One mile from the coast of Lampedusa we set fire to a blanket to attract attention. It was like lighting a candle in a tomb. A light in the middle of nothing. But there was no other alternative. [twitter_share]The blanket caught fire and we got scared. We all rushed to one side and the boat capsized. Those of us who were still alive began to swim. There’s no point crying water in water. [/twitter_share]

After swimming for three hours I turned and saw that my brother had fallen behind. He said: “Go on, Zerit! Get to land. Call home”. He said: “Bye Zerit”. And I was on the point of fainting in the sea, I couldn’t swim for the two of us, I thought ‘it would be terrible for my mother to lose two sons in the same night – and I left my brother behind. I called: “Bye Samuel”. I, Zerit, am alive because my brother is dead. My last goodbye I said to him at the camp when they showed me a photograph of a body swollen with water. I who spent my life studying the sea, I’ve explored the seabed and recognized the voices of the seashells – did not recognise my own brother. So he died a second death. The day of the funeral I couldn’t wait for the result of the DNA test that would tell me: ”Yes, that’s your brother Samuel”.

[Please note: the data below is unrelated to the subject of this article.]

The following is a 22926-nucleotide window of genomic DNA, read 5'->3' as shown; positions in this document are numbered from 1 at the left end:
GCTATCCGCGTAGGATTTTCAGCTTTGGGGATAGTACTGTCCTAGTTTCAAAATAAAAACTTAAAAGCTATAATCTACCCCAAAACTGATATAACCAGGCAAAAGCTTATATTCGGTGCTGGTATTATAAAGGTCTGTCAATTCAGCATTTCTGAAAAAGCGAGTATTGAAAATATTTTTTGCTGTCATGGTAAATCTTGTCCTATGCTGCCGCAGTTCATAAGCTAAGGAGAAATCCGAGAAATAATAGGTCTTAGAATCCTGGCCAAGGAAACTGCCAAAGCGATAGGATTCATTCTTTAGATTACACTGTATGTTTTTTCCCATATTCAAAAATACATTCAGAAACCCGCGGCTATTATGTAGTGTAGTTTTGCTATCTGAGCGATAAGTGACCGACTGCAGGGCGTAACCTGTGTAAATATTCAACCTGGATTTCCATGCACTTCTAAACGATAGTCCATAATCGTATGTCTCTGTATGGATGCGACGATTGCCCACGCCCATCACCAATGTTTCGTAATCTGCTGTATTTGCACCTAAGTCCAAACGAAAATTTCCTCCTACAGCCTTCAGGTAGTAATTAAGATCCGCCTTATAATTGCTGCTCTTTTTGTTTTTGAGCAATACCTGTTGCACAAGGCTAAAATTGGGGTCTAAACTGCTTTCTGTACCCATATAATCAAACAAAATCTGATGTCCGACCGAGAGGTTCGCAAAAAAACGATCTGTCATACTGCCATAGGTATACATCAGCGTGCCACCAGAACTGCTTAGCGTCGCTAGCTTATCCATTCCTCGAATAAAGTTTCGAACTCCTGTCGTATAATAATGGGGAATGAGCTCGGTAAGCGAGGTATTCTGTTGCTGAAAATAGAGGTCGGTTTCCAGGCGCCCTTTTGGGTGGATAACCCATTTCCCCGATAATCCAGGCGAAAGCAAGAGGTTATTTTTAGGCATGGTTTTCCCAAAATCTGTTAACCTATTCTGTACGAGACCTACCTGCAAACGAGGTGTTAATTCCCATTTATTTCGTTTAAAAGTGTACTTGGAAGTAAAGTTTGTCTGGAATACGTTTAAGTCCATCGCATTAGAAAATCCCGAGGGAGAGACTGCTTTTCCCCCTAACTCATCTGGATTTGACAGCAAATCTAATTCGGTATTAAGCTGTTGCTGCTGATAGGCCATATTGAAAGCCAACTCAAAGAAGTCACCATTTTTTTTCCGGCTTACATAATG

Now those people from television are asking me if I’m sad, and if looking at the sea makes me sadder. But it’s you that have got to give me an answer. Tell me why I wasn’t at my brother’s funeral. It was like leaving him in the water a second time. So I abandoned him for a third time. At the refugee camp on the day of the funeral, to which we – brothers, sisters, fathers and mothers – were not invited, it took us a minute to decide and all come together.

When we realized that we couldn’t go to Agrigento, that there would be strangers who would be throwing flowers on shiny coffins of expensive wood, while there were still bodies trapped in the rotten wood of the boat, we understood that they were dying for a second time. We also forced the gates behind which they wanted to keep us locked up that day, we prayed 4 times towards the south, between our fingers we held wild flowers that grew around the camp, and when it came to the hour of the tragedy we all went down to the sea. It was the sea that I asked about Samuel. Hoping that it will reveal this last secret, or that at least his soul may return that day.

I don’t look at the sea any longer. I’ll go anywhere as long as it’s as far away as possible from this island, and Italy. I don’t want to live in a land where my brother was left to fall asleep exhausted among the waves. Don’t call us migrant victims; we are just survivors. I’m alive because my brother is dead. That’s the truth of it, and you haven’t said it yet out loud. Perhaps the Italians want to know, but even if they don’t, they have to hear it all the same. There are 157 stories like this in the camp. You should get to know them all.